A found poem from “The Great Gatsby” and “Passing,” analyzing the role of women in regards to the American Dream.
Alice Rosenberg is a 14-year-old writer who keeps track of all of her ideas in one of her many, many notebooks. She loves rainy days, poetry collections and forget-me-nots. Her bedroom walls are filled with magazine cutouts and other paraphernalia she has collected over the years. Her favorite word is "opia," which is the ambiguous intensity of looking someone in the eye, which can feel simultaneously invasive and vulnerable.
Over the course of this year, I’ve explored how I can incorporate the works of other writers into my own, whether that be through found poetry, erasure stories, or inspired adaptations.
New York skyscrapers are far from the sky-scraping Smoky Mountains, and in combining our stories, we shared our fierce pride for our homes and the inherent poetry there is in growing up in these places.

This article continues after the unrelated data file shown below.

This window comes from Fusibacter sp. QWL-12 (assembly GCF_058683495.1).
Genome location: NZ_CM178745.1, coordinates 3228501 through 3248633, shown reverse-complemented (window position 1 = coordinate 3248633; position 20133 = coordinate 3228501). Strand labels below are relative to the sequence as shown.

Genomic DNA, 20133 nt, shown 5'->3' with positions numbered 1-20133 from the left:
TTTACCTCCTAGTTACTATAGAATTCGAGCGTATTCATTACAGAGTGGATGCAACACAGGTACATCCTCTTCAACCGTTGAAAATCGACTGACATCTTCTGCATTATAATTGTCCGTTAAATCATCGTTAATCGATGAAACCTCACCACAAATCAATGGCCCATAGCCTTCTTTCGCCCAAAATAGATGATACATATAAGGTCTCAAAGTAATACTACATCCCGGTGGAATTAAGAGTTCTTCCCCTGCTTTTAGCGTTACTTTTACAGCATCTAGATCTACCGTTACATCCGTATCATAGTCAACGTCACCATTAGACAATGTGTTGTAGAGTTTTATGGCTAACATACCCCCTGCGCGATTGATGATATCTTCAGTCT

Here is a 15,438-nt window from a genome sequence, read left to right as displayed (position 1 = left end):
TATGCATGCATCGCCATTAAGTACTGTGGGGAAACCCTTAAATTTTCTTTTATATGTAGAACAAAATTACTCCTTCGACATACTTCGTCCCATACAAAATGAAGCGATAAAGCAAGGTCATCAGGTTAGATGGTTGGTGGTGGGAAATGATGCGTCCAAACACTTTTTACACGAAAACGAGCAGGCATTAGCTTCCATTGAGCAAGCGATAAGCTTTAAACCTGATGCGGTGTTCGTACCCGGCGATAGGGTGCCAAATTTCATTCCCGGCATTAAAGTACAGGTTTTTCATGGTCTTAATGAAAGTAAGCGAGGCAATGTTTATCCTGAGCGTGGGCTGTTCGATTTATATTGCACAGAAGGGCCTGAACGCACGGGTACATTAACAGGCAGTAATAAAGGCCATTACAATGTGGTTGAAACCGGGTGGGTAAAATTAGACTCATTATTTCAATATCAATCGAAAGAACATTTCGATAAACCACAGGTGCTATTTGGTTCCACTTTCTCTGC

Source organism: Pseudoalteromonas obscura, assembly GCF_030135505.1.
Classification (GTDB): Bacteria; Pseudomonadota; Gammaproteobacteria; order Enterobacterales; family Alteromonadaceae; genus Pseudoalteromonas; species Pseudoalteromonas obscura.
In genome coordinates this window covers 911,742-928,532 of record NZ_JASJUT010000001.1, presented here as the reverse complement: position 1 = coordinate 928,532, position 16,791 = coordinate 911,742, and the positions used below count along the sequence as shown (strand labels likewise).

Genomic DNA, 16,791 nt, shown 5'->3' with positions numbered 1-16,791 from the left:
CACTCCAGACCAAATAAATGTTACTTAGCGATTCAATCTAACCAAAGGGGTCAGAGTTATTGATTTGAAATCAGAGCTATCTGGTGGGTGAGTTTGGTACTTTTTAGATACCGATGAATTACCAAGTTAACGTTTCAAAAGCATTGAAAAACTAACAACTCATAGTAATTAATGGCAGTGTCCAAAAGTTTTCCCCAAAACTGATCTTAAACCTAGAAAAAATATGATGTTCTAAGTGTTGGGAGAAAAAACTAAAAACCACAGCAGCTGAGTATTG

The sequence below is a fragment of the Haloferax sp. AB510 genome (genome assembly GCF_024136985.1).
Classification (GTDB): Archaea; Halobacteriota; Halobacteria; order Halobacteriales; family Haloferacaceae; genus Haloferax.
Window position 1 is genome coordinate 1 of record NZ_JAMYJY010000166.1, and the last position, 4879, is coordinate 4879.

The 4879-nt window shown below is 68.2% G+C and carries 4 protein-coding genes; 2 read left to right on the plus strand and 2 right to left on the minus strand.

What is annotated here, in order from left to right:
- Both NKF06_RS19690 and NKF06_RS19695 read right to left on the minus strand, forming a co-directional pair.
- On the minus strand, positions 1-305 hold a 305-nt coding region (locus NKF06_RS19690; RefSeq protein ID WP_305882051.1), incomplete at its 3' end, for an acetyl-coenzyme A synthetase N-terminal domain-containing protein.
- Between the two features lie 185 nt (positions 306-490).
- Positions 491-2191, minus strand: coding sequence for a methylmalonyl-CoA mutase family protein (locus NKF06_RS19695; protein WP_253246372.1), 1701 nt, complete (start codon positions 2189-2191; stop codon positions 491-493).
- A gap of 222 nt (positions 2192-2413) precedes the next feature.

The five “Yearlies” stay on the tiny beach island over the summer, while the rest of their boarding school friends go home.
A short story I wrote about one of my favorite memories from summer that blurred into my favorite dreams.
A poem about Ophelia and the thoughts running through her mind.
“The Fountain” explores the fear of aging and being forgotten through the eyes of Lilian, a 74-year-old New Yorker who makes a surreal discovery on one of her countless boring afternoons.